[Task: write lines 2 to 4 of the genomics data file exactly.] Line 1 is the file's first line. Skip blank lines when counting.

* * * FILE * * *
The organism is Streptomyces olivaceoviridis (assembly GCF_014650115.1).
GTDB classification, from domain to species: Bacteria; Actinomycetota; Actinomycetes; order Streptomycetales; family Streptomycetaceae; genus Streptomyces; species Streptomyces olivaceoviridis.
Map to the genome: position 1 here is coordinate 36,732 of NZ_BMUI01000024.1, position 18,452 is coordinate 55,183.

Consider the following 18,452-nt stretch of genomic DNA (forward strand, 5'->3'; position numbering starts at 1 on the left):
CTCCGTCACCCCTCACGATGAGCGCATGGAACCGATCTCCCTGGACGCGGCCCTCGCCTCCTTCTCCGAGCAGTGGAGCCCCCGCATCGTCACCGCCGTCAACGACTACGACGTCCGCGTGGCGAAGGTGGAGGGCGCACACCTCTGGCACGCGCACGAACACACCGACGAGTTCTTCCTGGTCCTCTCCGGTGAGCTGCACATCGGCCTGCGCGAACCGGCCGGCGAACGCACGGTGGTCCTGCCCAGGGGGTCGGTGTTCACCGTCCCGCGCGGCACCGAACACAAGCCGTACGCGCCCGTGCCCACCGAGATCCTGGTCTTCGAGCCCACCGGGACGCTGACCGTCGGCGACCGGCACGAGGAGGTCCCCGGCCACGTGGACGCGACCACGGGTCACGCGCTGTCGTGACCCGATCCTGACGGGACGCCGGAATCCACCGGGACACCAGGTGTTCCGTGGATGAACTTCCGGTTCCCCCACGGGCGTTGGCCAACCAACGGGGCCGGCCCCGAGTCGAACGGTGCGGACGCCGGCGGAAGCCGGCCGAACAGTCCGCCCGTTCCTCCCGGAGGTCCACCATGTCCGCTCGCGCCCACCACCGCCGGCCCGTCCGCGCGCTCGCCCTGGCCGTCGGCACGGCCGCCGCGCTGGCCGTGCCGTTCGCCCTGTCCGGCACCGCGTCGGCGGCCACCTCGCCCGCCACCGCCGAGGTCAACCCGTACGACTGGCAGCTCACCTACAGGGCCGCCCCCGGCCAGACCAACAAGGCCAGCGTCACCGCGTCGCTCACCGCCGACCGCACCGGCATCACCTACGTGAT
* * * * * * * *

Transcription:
GTDB classification, from domain to species: Bacteria; Actinomycetota; Actinomycetes; order Streptomycetales; family Streptomycetaceae; genus Streptomyces; species Streptomyces olivaceoviridis.
Map to the genome: position 1 here is coordinate 36,732 of NZ_BMUI01000024.1, position 18,452 is coordinate 55,183.

Consider the following 18,452-nt stretch of genomic DNA (forward strand, 5'->3'; position numbering starts at 1 on the left):